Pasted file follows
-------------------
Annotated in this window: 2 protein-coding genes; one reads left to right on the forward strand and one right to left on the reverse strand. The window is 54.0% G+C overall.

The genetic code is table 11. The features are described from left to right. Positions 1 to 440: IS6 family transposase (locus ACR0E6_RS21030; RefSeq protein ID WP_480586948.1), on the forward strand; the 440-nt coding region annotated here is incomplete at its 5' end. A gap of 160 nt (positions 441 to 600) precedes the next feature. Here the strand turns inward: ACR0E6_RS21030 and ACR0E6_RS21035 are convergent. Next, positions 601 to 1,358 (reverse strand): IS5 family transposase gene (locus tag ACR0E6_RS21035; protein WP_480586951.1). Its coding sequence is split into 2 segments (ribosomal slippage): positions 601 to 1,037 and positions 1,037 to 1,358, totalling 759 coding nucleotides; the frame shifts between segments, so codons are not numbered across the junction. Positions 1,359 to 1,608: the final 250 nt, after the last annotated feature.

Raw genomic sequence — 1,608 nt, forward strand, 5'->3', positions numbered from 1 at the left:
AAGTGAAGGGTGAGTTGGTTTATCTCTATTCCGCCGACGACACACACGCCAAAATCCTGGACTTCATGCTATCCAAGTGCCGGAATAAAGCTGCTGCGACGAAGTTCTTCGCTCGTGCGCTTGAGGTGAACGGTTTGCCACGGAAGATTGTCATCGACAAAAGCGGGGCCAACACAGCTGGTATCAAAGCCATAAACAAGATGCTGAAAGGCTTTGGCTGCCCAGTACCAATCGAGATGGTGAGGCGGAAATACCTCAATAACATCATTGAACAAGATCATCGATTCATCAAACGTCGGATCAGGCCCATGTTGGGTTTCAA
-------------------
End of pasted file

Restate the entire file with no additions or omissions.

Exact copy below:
Annotated in this window: 2 protein-coding genes; one reads left to right on the forward strand and one right to left on the reverse strand. The window is 54.0% G+C overall.

The genetic code is table 11. The features are described from left to right. Positions 1 to 440: IS6 family transposase (locus ACR0E6_RS21030; RefSeq protein ID WP_480586948.1), on the forward strand; the 440-nt coding region annotated here is incomplete at its 5' end. A gap of 160 nt (positions 441 to 600) precedes the next feature. Here the strand turns inward: ACR0E6_RS21030 and ACR0E6_RS21035 are convergent. Next, positions 601 to 1,358 (reverse strand): IS5 family transposase gene (locus tag ACR0E6_RS21035; protein WP_480586951.1). Its coding sequence is split into 2 segments (ribosomal slippage): positions 601 to 1,037 and positions 1,037 to 1,358, totalling 759 coding nucleotides; the frame shifts between segments, so codons are not numbered across the junction. Positions 1,359 to 1,608: the final 250 nt, after the last annotated feature.

Raw genomic sequence — 1,608 nt, forward strand, 5'->3', positions numbered from 1 at the left:
AAGTGAAGGGTGAGTTGGTTTATCTCTATTCCGCCGACGACACACACGCCAAAATCCTGGACTTCATGCTATCCAAGTGCCGGAATAAAGCTGCTGCGACGAAGTTCTTCGCTCGTGCGCTTGAGGTGAACGGTTTGCCACGGAAGATTGTCATCGACAAAAGCGGGGCCAACACAGCTGGTATCAAAGCCATAAACAAGATGCTGAAAGGCTTTGGCTGCCCAGTACCAATCGAGATGGTGAGGCGGAAATACCTCAATAACATCATTGAACAAGATCATCGATTCATCAAACGTCGGATCAGGCCCATGTTGGGTTTCAA